In Their Own Words: Outlaws Reflect on the Championship

By: Jessica Braveman and Patty Shields, March 18, 2016

In Their Own Words: Outlaws Reflect on the Championship

 “Heart.” “Trust.” “Rewarding.” “Crazy.” “Championship.” “Complete.” These are some of the words used by Denver Outlaws players after winning the 2014 MLL Championship. After an up and down year, and nine straight seasons of leaving the playoffs empty-handed, the Outlaws were finally able to bring the Steinfeld Trophy home to Denver.

Winning is not foreign to the Denver Outlaws. They have had an incredibly successful program since they entered the league in 2006, making it to the playoffs every year and enjoying an unprecedented undefeated regular season in 2013. However, it is in those final games where they have struggled to come out on top. But this year was different.

“The success of this team came down to belief and trust,” said veteran and team leader, Jesse Schwartzman. “Believing in the system, believing in your coaches and teammates, and trusting that what they were doing was in the best interest of the team.”

Despite a seemingly successful regular season, finishing 9-5 and earning the no. 2 seed, the Outlaws certainly struggled. But they worked hard to overcome losses and setbacks in order to find themselves in Atlanta for the Championship game.

“We learned how to handle adversity pretty well, and as a result we were able to maintain our composure in the title game, even when our backs were against the wall,” recalls defenseman Michael Simon. “We never stopped believing that we were going to win that game.”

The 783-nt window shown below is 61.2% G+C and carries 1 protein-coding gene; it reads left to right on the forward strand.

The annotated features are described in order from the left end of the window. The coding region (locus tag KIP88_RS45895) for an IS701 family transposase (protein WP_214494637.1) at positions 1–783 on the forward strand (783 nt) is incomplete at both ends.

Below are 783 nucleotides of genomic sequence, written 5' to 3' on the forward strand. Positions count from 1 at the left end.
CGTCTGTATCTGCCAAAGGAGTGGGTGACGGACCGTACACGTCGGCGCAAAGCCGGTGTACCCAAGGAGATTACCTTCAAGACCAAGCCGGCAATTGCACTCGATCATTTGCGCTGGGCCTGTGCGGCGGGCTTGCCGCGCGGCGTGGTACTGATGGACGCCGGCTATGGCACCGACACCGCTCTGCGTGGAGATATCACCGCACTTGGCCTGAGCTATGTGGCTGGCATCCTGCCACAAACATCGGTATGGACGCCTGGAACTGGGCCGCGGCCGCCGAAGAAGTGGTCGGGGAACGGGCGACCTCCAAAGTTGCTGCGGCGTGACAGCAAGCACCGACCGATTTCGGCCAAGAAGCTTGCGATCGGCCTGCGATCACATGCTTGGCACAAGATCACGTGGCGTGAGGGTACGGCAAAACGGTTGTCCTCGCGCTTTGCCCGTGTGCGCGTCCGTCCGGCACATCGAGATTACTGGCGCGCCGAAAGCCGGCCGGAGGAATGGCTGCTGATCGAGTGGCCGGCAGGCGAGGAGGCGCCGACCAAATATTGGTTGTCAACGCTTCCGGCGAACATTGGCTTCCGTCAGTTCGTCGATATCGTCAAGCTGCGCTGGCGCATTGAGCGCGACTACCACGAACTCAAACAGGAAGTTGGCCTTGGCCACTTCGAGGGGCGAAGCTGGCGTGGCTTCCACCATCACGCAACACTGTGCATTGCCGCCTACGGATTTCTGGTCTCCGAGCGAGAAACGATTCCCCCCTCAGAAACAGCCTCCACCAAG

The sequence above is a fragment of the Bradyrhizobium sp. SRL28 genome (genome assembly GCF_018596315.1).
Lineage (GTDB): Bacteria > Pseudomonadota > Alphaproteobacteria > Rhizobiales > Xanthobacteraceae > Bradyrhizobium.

It was not just their competitive nature and skill that led this Outlaws team to victory. The chemistry of the players on this team was incredibly apparent, from their support on the bench, to the locker room, to witnessing brothers Chris and Matt Blocket embrace as the final whistle blew. “This was a special group,” expressed Schwartzman.

Hoisting the Steinfeld Trophy was the experience of a lifetime for many of these athletes, who were continuously tested week in and week out. The veteran Outlaws expressed relief that their hard work had finally paid off.

“I’ve felt like over time you begin to forget about the wins and losses,” said midfielder Jeremy Sieverts. “But I will never forget playing with these teammates and winning the first championship for the Outlaws organization.”

Veteran faceoff specialist, Anthony Kelly, expressed a similar sentiment to Sieverts’, coming back for the final game after battling a brutal Achilles injury late in the season. “I feel proud. Proud of my teammates, proud of my coaches, proud of my organization, and proud of myself.”

As seen by Kelly’s tenacity through the final games of the 2014 season, the Outlaws program is not short on competitive, skilled veterans.

Working under the wings of Kelly was rookie Brett Hiken, who especially felt the influence of such a skilled league vet. “[Anthony Kelly] really took me in and taught me a lot about being a faceoff guy in this league,” said Hiken. In addition to learning from a faceoff great, Hiken was impressed with veteran John Grant Jr.’s game preparation and “the little things [he] taught us as rookies.”